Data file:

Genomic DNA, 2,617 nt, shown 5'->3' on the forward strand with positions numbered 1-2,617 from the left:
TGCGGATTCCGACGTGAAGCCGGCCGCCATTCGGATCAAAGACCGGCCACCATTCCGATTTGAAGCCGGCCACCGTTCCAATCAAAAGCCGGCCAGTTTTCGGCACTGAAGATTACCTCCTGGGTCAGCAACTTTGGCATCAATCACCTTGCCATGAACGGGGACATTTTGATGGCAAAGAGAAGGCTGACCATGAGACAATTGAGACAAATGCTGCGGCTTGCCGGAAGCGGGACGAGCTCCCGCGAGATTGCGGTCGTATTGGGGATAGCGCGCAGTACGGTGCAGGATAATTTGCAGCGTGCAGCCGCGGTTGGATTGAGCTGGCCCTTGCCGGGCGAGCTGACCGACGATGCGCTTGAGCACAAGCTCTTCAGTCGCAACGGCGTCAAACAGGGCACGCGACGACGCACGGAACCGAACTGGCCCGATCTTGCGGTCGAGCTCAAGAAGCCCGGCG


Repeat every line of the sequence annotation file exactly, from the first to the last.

Genomic DNA, 2,617 nt, shown 5'->3' on the forward strand with positions numbered 1-2,617 from the left:
TGCGGATTCCGACGTGAAGCCGGCCGCCATTCGGATCAAAGACCGGCCACCATTCCGATTTGAAGCCGGCCACCGTTCCAATCAAAAGCCGGCCAGTTTTCGGCACTGAAGATTACCTCCTGGGTCAGCAACTTTGGCATCAATCACCTTGCCATGAACGGGGACATTTTGATGGCAAAGAGAAGGCTGACCATGAGACAATTGAGACAAATGCTGCGGCTTGCCGGAAGCGGGACGAGCTCCCGCGAGATTGCGGTCGTATTGGGGATAGCGCGCAGTACGGTGCAGGATAATTTGCAGCGTGCAGCCGCGGTTGGATTGAGCTGGCCCTTGCCGGGCGAGCTGACCGACGATGCGCTTGAGCACAAGCTCTTCAGTCGCAACGGCGTCAAACAGGGCACGCGACGACGCACGGAACCGAACTGGCCCGATCTTGCGGTCGAGCTCAAGAAGCCCGGCG